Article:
Pleadings and practice; Civil procedure; Consolidation of cases. It is true that under the Rules of Court, trial is permissive and a matter of judicial discretion. This is because trials held in the first instance require the attendance of the parties, their respective counsel and their witnesses, a task that surely entails an expense that can multiply if there are several proceedings upon the same issues involving the same parties. At the trial stage, the avoidance of unnecessary expenses and undue vexation to the parties is the primary objective of consolidation of cases. But the permissiveness of consolidation does not carry over to the appellate stage where the primary objective is less the avoidance of unnecessary expenses and undue vexation than it is the ideal realization of the dual function of all appellate adjudications.

In the appellate stage, therefore, the rigid policy is to make the consolidation of all cases and proceedings resting on the same set of facts, or involving identical claims or interests or parties mandatory. Such consolidation should be made regardless of whether or not the parties or any of them requests it. A mandatory policy eliminates conflicting results concerning similar or like issues between the same parties or interests even as it enhances the administration of justice.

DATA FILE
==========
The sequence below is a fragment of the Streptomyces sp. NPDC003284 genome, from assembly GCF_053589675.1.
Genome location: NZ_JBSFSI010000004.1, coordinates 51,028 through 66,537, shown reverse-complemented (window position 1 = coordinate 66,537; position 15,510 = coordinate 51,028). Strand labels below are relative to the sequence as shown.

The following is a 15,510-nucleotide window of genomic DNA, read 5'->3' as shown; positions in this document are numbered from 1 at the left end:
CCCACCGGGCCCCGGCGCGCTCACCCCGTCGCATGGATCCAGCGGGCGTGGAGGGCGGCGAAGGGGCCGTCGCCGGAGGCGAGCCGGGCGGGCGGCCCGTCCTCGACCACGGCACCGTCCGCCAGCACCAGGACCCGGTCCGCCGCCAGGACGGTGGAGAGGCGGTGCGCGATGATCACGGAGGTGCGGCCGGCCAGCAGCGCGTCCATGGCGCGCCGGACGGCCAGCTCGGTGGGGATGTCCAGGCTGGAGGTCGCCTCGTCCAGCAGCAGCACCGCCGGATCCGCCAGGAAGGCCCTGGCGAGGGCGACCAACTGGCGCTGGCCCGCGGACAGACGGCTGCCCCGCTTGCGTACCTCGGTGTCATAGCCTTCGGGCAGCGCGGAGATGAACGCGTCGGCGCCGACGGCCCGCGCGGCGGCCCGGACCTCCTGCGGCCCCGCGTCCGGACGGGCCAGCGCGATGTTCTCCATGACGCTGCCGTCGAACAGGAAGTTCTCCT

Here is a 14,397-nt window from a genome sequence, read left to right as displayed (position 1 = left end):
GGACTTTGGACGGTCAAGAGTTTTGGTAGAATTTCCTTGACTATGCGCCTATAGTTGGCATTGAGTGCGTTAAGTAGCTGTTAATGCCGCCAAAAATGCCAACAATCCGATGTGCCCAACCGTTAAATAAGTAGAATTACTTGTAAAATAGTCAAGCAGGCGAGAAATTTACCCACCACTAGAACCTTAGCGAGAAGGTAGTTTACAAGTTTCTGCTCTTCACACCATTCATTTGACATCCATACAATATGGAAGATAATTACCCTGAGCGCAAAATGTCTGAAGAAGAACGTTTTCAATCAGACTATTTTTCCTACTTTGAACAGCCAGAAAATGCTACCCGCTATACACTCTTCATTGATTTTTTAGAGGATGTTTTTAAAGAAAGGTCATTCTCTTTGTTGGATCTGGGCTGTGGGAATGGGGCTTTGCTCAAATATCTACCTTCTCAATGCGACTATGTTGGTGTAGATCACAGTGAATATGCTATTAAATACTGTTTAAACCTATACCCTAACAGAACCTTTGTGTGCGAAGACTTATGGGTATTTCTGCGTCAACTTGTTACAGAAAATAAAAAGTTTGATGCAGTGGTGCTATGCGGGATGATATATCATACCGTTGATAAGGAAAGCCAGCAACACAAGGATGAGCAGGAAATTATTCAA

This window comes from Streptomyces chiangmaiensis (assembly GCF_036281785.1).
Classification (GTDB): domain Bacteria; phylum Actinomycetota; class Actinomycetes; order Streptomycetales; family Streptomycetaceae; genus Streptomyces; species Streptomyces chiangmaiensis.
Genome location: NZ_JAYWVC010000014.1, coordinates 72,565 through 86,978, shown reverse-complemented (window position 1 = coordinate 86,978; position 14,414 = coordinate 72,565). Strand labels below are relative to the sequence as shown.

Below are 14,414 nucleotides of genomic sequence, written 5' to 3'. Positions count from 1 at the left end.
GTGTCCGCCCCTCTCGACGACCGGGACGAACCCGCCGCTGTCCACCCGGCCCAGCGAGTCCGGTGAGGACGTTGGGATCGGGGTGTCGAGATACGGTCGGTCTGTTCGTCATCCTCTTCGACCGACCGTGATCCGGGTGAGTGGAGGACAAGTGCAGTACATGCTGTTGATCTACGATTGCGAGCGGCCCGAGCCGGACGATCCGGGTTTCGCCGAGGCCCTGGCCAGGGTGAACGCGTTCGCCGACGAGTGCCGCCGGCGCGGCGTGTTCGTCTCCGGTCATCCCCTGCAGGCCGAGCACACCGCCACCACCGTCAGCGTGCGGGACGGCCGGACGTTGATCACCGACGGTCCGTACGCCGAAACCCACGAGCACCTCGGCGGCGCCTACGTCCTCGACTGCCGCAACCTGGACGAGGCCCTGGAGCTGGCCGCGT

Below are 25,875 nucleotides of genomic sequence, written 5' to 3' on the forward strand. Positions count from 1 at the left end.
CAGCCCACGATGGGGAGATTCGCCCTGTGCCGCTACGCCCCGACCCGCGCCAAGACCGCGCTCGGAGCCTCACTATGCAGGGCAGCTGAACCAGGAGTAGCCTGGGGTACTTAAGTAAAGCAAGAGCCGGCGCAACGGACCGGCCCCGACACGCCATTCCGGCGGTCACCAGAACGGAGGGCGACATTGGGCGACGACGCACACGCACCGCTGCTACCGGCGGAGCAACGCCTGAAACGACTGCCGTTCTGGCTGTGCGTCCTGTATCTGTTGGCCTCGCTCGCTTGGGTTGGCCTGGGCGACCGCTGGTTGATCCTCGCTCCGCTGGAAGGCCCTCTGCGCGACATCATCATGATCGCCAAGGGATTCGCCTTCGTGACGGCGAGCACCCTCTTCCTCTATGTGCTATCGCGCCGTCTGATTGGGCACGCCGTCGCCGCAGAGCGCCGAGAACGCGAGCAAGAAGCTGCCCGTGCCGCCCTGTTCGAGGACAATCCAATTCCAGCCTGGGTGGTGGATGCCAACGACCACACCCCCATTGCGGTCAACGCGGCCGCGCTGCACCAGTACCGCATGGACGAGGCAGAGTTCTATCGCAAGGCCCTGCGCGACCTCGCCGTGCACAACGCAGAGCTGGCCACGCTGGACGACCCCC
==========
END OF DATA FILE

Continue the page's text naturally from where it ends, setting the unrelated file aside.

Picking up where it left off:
Full text here.

ANONYMOUS v. JUDGE RIO C. ACHAS, A.M. No. MTJ-11-1801, February 27, 2013

Pleadings and Practice; Anonymous complaints. Under Section 1 of Rule 140 of the Rules of Court, anonymous complaints may be filed against judges, but they must be supported by public records of indubitable integrity. Courts have acted in such instances needing no corroboration by evidence to be offered by the complainant. Thus, for anonymous complaints, the burden of proof in administrative proceedings which usually rests with the complainant, must be buttressed by indubitable public records and by what is sufficiently proven during the investigation. If the burden of proof is not overcome, the respondent is under no obligation to prove his defense.

In the present case, no evidence was attached to the letter-complaint. The complainant never appeared, and no public records were brought forth during the investigation. Respondent Judge Achas denied all the charges made against him, only admitting that he was separated de facto from his wife and that he reared fighting cocks.